This is because how long you listen is as significant as how loud it is. Think about it like this: listening at top volume for five minutes will damage your ears. But listening at moderate volume for five hours could also damage your ears.

When you listen, here are a few ways to keep it safer:

  • Give yourself lots of breaks. The more breaks (and the longer duration they are), the better.
  • If you don’t want to think about it, you might even be able to change the maximum volume on your smart device.
  • Activate volume warnings on your device. These warnings can let you know when your listening volume goes a bit too high. Of course, then it’s your job to adjust your volume, but it’s better than nothing!
  • It’s a good plan not to go above 40% – 50% volume level.
  • If you’re listening at 80% volume, listen for a maximum of 90 minutes, and if you want to listen more turn down the volume.
  • Quit listening right away if you experience ringing in your ears or your ears start to ache.

Earbuds specifically, and headphones in general, can be pretty stressful for your ears. So try to cut your ears some slack. After all, sensorineural hearing loss doesn’t (typically) develop suddenly; it occurs gradually and over time. The majority of the time individuals don’t even detect that it’s happening until it’s too late.

There is no cure and no way to reverse sensorineural hearing loss

Noise-generated Hearing Loss (or NIHL) is typically irreversible. When the stereocilia (small hair-like cells in your ears that detect sound) get destroyed by overexposure to loud sound, they can never be restored.

The damage builds up gradually over time, and it usually begins as very limited in scope. NHIL can be hard to identify as a result. It may be getting gradually worse, all the while, you believe it’s just fine.

Regrettably, NIHL can’t be cured or reversed. But strategies (hearing aids most notably) do exist that can reduce the impact sensorineural hearing loss can have. These treatments, however, can’t reverse the damage that’s been done.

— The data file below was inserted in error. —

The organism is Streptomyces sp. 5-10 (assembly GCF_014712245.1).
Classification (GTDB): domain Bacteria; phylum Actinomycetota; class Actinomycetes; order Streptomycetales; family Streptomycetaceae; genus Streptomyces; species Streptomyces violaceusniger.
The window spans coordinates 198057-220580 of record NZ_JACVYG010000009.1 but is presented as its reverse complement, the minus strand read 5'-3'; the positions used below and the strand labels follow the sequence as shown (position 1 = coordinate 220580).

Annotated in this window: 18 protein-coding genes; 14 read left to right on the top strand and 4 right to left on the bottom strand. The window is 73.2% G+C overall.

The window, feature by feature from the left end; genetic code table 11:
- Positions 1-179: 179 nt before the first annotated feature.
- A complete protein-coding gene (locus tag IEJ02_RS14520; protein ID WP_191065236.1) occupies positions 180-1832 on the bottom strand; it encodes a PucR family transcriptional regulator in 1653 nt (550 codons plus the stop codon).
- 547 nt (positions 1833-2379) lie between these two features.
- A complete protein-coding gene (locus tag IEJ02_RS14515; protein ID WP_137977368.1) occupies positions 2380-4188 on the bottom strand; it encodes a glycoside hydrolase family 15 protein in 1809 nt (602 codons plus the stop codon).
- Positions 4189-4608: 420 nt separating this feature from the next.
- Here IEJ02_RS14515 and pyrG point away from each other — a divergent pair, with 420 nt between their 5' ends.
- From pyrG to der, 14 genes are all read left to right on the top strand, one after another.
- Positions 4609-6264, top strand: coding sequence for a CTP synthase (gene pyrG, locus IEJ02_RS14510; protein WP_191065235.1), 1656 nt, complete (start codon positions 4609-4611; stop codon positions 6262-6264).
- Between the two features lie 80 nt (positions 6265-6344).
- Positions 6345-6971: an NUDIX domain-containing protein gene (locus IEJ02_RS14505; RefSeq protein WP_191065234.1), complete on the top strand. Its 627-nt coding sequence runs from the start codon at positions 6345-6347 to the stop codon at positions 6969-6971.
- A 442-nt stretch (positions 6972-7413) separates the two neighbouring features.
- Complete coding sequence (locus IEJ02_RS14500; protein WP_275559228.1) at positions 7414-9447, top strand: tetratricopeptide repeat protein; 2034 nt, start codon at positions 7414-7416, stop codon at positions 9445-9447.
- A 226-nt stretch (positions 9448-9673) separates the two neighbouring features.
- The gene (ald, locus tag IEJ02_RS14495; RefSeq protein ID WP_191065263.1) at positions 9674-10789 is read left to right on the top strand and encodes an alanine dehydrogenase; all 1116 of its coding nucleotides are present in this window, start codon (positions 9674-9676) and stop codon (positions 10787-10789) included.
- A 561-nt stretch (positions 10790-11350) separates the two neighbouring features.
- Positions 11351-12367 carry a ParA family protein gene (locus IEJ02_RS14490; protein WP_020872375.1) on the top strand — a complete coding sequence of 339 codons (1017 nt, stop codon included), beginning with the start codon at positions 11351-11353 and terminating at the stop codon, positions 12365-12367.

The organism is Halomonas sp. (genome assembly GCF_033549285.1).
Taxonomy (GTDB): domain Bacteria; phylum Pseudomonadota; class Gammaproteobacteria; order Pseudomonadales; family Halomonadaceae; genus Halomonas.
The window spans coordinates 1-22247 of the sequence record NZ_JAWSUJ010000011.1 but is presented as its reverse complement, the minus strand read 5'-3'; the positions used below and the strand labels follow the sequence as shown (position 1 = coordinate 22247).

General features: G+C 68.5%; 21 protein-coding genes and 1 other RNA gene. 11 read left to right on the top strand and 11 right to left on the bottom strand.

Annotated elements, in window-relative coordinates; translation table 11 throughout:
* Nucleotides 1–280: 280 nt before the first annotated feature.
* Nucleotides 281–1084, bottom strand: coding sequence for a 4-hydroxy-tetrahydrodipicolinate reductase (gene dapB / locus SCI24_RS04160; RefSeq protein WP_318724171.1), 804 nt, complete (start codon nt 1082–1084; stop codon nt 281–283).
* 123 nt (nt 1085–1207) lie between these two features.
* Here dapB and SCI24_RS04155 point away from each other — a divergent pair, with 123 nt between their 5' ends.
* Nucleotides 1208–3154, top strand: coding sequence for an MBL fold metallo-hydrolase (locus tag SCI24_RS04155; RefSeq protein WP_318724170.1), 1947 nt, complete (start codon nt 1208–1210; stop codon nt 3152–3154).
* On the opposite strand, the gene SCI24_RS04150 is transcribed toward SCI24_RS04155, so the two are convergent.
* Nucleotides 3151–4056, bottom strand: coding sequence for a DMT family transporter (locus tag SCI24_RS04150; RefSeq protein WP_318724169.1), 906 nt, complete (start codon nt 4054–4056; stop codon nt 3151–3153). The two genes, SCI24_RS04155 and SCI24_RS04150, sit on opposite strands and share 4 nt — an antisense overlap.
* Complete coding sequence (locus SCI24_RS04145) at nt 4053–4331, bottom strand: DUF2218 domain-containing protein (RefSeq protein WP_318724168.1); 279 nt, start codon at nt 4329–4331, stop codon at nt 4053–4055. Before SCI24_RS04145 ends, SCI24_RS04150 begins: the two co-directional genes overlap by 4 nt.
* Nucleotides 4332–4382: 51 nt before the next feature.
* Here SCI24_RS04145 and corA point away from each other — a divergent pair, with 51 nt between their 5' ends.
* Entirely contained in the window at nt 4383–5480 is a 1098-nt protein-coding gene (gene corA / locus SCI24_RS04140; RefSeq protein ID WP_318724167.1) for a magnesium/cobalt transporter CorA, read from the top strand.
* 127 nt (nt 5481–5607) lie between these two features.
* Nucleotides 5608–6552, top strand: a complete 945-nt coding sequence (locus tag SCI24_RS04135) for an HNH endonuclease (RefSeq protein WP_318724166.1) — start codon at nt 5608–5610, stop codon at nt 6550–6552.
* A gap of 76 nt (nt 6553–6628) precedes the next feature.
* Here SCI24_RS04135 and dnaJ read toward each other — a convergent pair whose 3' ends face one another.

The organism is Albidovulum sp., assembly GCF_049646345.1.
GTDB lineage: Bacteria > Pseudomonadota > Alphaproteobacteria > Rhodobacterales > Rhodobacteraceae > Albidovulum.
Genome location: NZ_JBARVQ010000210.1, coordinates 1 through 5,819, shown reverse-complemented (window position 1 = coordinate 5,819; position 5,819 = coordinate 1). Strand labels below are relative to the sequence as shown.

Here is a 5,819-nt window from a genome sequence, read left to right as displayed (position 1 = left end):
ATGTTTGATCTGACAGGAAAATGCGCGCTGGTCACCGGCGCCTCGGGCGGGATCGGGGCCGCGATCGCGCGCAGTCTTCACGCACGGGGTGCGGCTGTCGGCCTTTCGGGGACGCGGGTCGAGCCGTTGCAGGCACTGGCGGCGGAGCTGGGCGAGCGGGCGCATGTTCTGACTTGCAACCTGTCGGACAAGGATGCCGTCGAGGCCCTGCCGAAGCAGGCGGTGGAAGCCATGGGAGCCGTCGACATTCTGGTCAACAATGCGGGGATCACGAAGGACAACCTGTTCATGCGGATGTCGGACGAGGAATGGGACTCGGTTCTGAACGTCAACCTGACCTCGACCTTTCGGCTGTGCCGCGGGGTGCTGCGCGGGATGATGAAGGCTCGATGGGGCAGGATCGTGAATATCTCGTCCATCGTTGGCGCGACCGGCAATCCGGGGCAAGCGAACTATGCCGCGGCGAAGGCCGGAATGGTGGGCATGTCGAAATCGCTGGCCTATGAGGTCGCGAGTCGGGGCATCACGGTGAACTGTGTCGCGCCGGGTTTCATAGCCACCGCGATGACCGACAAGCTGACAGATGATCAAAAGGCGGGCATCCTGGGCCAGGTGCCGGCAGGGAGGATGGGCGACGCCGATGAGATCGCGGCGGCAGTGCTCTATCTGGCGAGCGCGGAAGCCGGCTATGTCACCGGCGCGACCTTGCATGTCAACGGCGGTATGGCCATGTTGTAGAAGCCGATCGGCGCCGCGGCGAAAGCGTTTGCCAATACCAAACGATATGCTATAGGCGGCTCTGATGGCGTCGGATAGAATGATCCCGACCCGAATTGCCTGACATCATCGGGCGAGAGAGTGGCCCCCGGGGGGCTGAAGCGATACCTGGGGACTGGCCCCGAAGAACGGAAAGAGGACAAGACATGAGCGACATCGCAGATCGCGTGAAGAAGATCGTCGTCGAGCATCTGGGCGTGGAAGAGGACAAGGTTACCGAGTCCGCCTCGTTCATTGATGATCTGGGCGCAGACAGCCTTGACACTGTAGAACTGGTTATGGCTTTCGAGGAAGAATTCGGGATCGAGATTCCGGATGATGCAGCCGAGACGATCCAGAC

So the ideal strategy is prevention

That’s why so many hearing specialists put a significant emphasis on prevention. And there are multiple ways to decrease your risk of hearing loss, and to practice good prevention, even while using your earbuds:

  • When you’re not using your earbuds, reduce the amount of noise damage your ears are subjected to. This could mean paying extra attention to the sound of your environment or avoiding overly loud scenarios.
  • When you’re listening to your devices, use volume-limiting apps.
  • Having your hearing checked by us regularly is a good plan. We will help determine the overall health of your hearing by having you screened.
  • Utilize earbuds and headphones that incorporate noise-canceling technology. With this feature, you will be capable of hearing your media more clearly without having to crank it up quite as loud.
  • Use hearing protection if you’re going to be subject to loud noises. Ear plugs, for example, work exceptionally well.
  • Switch up the styles of headphones you’re using. That is, don’t wear earbuds all day every day. Try using over-the-ear headphones as well.

You will be able to protect your sense of hearing for many years by taking measures to prevent hearing loss, especially NHIL. And, if you do end up needing treatment, such as hearing aids, they will be more effective.

So… are earbuds the enemy?

So does all this mean you should grab your nearest pair of earbuds and chuck them in the garbage? Well, no. Not at all! Brand-name earbuds can be costly.

But your approach may need to be modified if you’re listening to your earbuds constantly. You may not even recognize that your hearing is being damaged by your earbuds. Your best defense, then, is knowing about the danger.

When you listen, limit the volume, that’s the first step. The second step is to talk to us about the state of your hearing today.

If you think you might have damage because of overuse of earbuds, call us right away! We Can Help!

The site information is for educational and informational purposes only and does not constitute medical advice. To receive personalized advice or treatment, schedule an appointment.